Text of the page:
Nutritional Needs: How Much Calcium is Needed?
Most of the time, when people talk about calcium they’re concerned about older people developing weak bones, or osteoporosis. Younger people may not have osteoporosis, but they still need calcium just as much.
Calcium is a mineral that is critical for the formation of strong bones, as well as proper muscle and nerve function. The level of calcium in the blood must stay within a certain range; and many hormones, as well as the kidneys, have the ability to maintain calcium in the right range. Most calcium in the body
is found in the bones and teeth. If there is not enough calcium in a person’s diet, calcium will be pulled out of the bones to maintain the right range in the blood and other tissues.
Children who do not eat dairy products might eventually become calcium deficient. However, there are alternative ways to get calcium. Some foods contain it naturally, and others are enriched with extra calcium.
Children rarely need calcium supplements. They simply need to take in enough calcium to build healthy, strong bones. While there is research examining whether high doses of calcium in youth translates into stronger bones when they are older older, there is no proof that extra doses of calcium in childhood will prevent osteoporosis. Doctors cannot tell whether or not a child can “bank” extra calcium and bone for use in their old age.
Pregnant women need to take enough calcium for both themselves and their growing babies. They are recommended to take in 1,000 mg to 1,300 mg of calcium per day, depending on their age. Breast- feeding women are also advised to take supplemental calcium so they will have enough in their breast milk, which is the best food source for all infants less than six months of age. After six months of age, babies can start eating other foods. They should still be getting breast milk or formula, and not cow’s milk.
The National Institute of Health (NIH) suggests the following amounts of calcium for children:
- Infants 6 to 12 months: 260 mg/day
- Children 1 to 3 years: 500 to 700 mg/day
- Children 4 to 8 years: 800 to 1,000 mg/day
Calcium can be found in all milk and milk products. Small amounts of calcium can also be found in some green, leafy vegetables; certain fish; some kinds of dried fruit; and sesame seeds. Most young children will only eat dairy products.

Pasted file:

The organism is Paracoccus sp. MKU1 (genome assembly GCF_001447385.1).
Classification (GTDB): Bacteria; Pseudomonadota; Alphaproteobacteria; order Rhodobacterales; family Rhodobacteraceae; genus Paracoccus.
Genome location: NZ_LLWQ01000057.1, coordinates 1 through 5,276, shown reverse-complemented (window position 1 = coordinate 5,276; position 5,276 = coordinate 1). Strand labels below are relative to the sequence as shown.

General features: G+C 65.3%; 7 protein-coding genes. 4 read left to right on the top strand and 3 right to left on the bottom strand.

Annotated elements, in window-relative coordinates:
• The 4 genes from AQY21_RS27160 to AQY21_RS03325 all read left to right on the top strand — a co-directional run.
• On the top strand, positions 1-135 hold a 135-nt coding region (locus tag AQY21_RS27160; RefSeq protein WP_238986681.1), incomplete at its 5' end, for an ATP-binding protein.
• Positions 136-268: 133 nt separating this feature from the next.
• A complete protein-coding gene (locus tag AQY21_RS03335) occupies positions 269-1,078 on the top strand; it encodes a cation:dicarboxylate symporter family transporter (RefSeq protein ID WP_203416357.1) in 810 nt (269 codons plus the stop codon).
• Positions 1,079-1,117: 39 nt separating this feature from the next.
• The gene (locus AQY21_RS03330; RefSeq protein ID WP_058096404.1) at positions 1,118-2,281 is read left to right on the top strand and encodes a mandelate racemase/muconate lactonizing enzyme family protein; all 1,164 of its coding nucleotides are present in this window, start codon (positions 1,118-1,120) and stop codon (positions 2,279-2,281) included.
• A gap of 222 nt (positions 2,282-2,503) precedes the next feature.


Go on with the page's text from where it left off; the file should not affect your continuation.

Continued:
There are about 300 mg of calcium in an 8-ounce serving of milk, regardless of fat content. An ounce of cheese has about 200 mg of calcium. 8 ounces of yogurt can have as much as 450 mg of calcium.
Other foods are fortified with calcium, meaning extra is added. Orange juice can be enriched with calcium, and most breakfast cereals have added calcium. Bread and even some kinds of bottled water have added calcium. When a product is calcium-enriched, it is labeled as such. The label will say what percentage of a day’s calcium is in a serving of the food. This is based on the adult requirement of 1000 mg per day.
A serving of instant oatmeal may have up to 10% of the 1000 mg of calcium recommended. That means it has 100 mg of calcium. For a one- to three-year-old child, that would be one-fifth of his daily calcium. Many cereals are highly enriched with calcium. Three-quarters of a cup of General Mills, Whole Grain TOTAL has 1104 mg of calcium in one serving.
If your child or other family members are lactose intolerant, there are many choices of milk and milk products without lactose. Milk-allergic children can often drink soymilk. Enriched soymilk has 300 mg of calcium, as does 8 ounces of enriched orange juice. Vegetarians need to choose food carefully for their children to ensure that it has enough calcium.
In general, it is recommended to break up servings of calcium throughout the day. In reality, many young children can get a lot of their calcium at breakfast. A great approach is to have milk with every meal, if your child will drink it. Low fat or nonfat milk is preferred to keep total fat intake low, but any milk will give your child the calcium he or she needs.
On a side note, vitamin D must be taken in order for bones to absorb calcium and allow it to do everything it needs to do. A lot of foods enriched with calcium also have extra vitamin D.
Children ages six months to five years need calcium. Children between these ages can usually get these nutrients from a normal, healthy diet. The only reason to supplement these vitamins is if a child is unable to eat a regular diet; for example, a child with severe food allergies, celiac disease, or some kind of chronic illness causing a loss of nutrients.
If you have any reason to suspect that you or your child are not getting enough calcium, you should speak with a doctor.